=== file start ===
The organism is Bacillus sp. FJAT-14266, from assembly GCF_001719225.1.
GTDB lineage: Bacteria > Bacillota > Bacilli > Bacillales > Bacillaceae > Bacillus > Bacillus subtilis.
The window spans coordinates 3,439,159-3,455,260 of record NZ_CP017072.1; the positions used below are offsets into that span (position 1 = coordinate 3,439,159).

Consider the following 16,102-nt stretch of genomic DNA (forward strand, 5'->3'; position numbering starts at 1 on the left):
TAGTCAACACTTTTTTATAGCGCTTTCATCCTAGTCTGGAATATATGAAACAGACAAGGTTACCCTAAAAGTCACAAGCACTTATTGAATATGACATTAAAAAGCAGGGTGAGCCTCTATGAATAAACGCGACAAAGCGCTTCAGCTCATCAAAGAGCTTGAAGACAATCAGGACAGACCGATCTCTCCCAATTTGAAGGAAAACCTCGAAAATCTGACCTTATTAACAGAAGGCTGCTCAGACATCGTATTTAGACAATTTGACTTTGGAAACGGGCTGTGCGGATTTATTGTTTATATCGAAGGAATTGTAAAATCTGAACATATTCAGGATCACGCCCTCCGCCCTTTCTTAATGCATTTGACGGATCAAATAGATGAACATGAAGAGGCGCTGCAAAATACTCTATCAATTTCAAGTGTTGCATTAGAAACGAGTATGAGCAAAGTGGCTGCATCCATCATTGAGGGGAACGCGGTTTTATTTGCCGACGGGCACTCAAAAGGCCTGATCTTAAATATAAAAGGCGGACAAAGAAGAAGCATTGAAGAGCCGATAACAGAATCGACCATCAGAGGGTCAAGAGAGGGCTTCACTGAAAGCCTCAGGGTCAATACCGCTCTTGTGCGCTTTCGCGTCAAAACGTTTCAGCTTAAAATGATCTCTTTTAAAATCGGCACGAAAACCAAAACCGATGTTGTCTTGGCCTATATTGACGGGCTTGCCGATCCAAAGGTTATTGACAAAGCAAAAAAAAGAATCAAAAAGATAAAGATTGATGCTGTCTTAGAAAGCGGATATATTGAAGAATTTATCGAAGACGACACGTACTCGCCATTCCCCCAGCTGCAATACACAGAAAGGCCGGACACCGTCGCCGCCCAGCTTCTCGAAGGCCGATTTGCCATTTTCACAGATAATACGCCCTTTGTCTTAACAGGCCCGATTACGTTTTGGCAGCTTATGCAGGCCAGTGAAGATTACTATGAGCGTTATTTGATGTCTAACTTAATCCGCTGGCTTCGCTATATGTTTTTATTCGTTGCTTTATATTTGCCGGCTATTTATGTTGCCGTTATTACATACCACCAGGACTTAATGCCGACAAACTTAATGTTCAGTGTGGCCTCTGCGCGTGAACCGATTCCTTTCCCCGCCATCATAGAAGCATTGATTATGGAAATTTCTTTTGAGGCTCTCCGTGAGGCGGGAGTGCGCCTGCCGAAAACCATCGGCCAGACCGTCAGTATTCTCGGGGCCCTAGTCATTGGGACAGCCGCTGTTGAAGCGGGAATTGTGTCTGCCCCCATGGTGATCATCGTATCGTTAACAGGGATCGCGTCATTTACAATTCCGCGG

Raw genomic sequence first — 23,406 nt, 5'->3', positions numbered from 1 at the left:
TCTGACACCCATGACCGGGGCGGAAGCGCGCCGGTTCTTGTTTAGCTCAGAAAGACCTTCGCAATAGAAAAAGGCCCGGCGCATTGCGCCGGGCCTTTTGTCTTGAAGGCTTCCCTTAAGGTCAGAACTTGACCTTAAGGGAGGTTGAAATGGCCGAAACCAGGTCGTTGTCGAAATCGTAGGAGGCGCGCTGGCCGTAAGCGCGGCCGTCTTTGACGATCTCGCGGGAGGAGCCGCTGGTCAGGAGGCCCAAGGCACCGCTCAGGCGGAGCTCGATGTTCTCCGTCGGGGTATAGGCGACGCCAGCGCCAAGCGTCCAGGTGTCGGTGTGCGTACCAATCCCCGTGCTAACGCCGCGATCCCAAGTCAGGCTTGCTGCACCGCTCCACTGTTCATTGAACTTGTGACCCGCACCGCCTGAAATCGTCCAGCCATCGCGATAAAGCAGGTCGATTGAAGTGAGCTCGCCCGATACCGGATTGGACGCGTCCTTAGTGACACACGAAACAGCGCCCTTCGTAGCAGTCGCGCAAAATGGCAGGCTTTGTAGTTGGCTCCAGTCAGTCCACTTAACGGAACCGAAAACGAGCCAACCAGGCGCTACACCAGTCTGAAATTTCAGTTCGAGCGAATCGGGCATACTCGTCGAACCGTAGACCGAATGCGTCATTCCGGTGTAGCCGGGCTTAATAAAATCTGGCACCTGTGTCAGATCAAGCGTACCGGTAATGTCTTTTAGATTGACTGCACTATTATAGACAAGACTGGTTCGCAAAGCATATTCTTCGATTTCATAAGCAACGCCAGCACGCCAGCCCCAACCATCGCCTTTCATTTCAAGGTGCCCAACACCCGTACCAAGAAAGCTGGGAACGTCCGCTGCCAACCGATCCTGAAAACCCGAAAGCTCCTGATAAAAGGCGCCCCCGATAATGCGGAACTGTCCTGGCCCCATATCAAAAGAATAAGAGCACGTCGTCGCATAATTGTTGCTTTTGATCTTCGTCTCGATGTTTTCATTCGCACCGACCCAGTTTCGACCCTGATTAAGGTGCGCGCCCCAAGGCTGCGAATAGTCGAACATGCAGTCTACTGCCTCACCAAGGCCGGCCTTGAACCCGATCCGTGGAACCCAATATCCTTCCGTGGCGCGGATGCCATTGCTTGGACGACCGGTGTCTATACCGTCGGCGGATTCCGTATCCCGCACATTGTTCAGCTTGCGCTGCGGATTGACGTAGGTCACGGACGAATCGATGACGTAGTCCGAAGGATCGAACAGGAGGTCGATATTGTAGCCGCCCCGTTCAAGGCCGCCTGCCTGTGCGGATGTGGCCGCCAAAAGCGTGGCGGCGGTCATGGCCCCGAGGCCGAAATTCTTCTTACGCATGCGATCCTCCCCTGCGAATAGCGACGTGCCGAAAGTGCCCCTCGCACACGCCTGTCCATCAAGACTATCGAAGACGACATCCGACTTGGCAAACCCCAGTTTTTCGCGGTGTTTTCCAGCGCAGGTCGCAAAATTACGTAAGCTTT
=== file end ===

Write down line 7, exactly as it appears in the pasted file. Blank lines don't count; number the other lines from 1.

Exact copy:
TCTGACACCCATGACCGGGGCGGAAGCGCGCCGGTTCTTGTTTAGCTCAGAAAGACCTTCGCAATAGAAAAAGGCCCGGCGCATTGCGCCGGGCCTTTTGTCTTGAAGGCTTCCCTTAAGGTCAGAACTTGACCTTAAGGGAGGTTGAAATGGCCGAAACCAGGTCGTTGTCGAAATCGTAGGAGGCGCGCTGGCCGTAAGCGCGGCCGTCTTTGACGATCTCGCGGGAGGAGCCGCTGGTCAGGAGGCCCAAGGCACCGCTCAGGCGGAGCTCGATGTTCTCCGTCGGGGTATAGGCGACGCCAGCGCCAAGCGTCCAGGTGTCGGTGTGCGTACCAATCCCCGTGCTAACGCCGCGATCCCAAGTCAGGCTTGCTGCACCGCTCCACTGTTCATTGAACTTGTGACCCGCACCGCCTGAAATCGTCCAGCCATCGCGATAAAGCAGGTCGATTGAAGTGAGCTCGCCCGATACCGGATTGGACGCGTCCTTAGTGACACACGAAACAGCGCCCTTCGTAGCAGTCGCGCAAAATGGCAGGCTTTGTAGTTGGCTCCAGTCAGTCCACTTAACGGAACCGAAAACGAGCCAACCAGGCGCTACACCAGTCTGAAATTTCAGTTCGAGCGAATCGGGCATACTCGTCGAACCGTAGACCGAATGCGTCATTCCGGTGTAGCCGGGCTTAATAAAATCTGGCACCTGTGTCAGATCAAGCGTACCGGTAATGTCTTTTAGATTGACTGCACTATTATAGACAAGACTGGTTCGCAAAGCATATTCTTCGATTTCATAAGCAACGCCAGCACGCCAGCCCCAACCATCGCCTTTCATTTCAAGGTGCCCAACACCCGTACCAAGAAAGCTGGGAACGTCCGCTGCCAACCGATCCTGAAAACCCGAAAGCTCCTGATAAAAGGCGCCCCCGATAATGCGGAACTGTCCTGGCCCCATATCAAAAGAATAAGAGCACGTCGTCGCATAATTGTTGCTTTTGATCTTCGTCTCGATGTTTTCATTCGCACCGACCCAGTTTCGACCCTGATTAAGGTGCGCGCCCCAAGGCTGCGAATAGTCGAACATGCAGTCTACTGCCTCACCAAGGCCGGCCTTGAACCCGATCCGTGGAACCCAATATCCTTCCGTGGCGCGGATGCCATTGCTTGGACGACCGGTGTCTATACCGTCGGCGGATTCCGTATCCCGCACATTGTTCAGCTTGCGCTGCGGATTGACGTAGGTCACGGACGAATCGATGACGTAGTCCGAAGGATCGAACAGGAGGTCGATATTGTAGCCGCCCCGTTCAAGGCCGCCTGCCTGTGCGGATGTGGCCGCCAAAAGCGTGGCGGCGGTCATGGCCCCGAGGCCGAAATTCTTCTTACGCATGCGATCCTCCCCTGCGAATAGCGACGTGCCGAAAGTGCCCCTCGCACACGCCTGTCCATCAAGACTATCGAAGACGACATCCGACTTGGCAAACCCCAGTTTTTCGCGGTGTTTTCCAGCGCAGGTCGCAAAATTACGTAAGCTTT